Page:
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Old 07-29-2013, 10:44 AM   #16
DavidMcCann
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As ever, most people tell you to use their distro. After all, it must be the best, or they wouldn't be using it!

I used Fedora from version 1 to 14, but it was getting so changeable that I felt like a mouse on a wheel. I'd tried Debian after Fedora 10, but I missed the Red Hat configuration tools and just generally found it uncongenial. So, as you see, I ended up with CentOS.

SUSE and PCLinuxOS have always struck me as reliable and easy to use; but SUSE is only reliable if you use KDE or Gnome, PCLOS just with KDE. If you don't mind, or even like, KDE or Gnome 3, that's obviously not a problem. Since you're presumably using one or the other, these may be the answer for you.

Slackware I'd only recommend for servers or programmers: there's just too much work involved getting software. But then my first requirement is a professional-grade word-processor, which obviously doesn't seem to be the case for Slackware's creator. But Salix and Vector put a human face on it and provide a decent supply of software ready-to-run, which is why I have Salix on my ancient laptop that finds CentOS a bit much.

Last edited by DavidMcCann; 07-30-2013 at 10:45 AM. Reason: horrid mistake!
 
Old 07-29-2013, 11:57 AM   #17
Philip Lacroix
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Quote:
Originally Posted by DavidMcCann View Post
As ever, most people tell you to use their distro. After all, it must be the best, or they wouldn't be using it!
Hi David - while probably this wasn't directed to my post, to be fair there's some difference between telling somebody to use your distro and simply answering to a suggestion request, speaking from your own experience (as for me it's difficult to speak from somebody else's experience). As I pointed out above, there are many discussions like this around, so one can easily point to them while providing something from his own.

Quote:
Originally Posted by DavidMcCann View Post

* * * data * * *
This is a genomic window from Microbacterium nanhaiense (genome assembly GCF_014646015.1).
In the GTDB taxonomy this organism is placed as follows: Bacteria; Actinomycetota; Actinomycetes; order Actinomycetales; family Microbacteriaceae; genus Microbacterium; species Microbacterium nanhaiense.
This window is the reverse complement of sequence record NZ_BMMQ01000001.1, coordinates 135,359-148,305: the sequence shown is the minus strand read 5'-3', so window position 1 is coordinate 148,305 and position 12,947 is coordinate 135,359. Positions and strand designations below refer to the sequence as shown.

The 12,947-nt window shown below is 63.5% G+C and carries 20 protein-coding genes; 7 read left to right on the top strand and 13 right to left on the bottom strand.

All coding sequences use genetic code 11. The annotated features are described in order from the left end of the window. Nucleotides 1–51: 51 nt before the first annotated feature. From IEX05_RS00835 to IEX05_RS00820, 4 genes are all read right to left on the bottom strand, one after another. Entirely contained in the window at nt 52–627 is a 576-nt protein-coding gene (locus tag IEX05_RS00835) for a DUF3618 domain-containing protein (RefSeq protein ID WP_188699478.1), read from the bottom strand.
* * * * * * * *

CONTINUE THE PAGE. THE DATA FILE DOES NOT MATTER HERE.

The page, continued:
Slackware I'd only recommend for servers or programmers: there's just too much work involved getting software. But then my first requirement is a professional-grade word-processor, which obviously doesn't seem to be the case for Slackware's creator.
I'm not actually a programmer and I use Slackware as a multi-purpouse OS, mainly for web design, graphics editing, word processing, simulation, mail, multimedia, audio recording, CD and DVD burning. I have built several packages myself and, that's true, this can involve some more work. However, usually you build software once, then you can use the same build on several machines and for re-installs, storing your small private repository somewhere. Besides, with practice you'll get things done more quickly. From my experience Slackware provides an excellent base system, which allows you to do most work. I don't feel that PV's decisions are limiting me in any fashion, because if I miss something I can easily get it from the official upstream projects: libreoffice for example, and just about everything available out there. I personally like Slackware's "shortcomings", because for me they imply many more advantages. And because every option has its specific shortcomings, the final choice is up to you, based on what you care about: [edit] that's one of the great things in the linux ecosystem.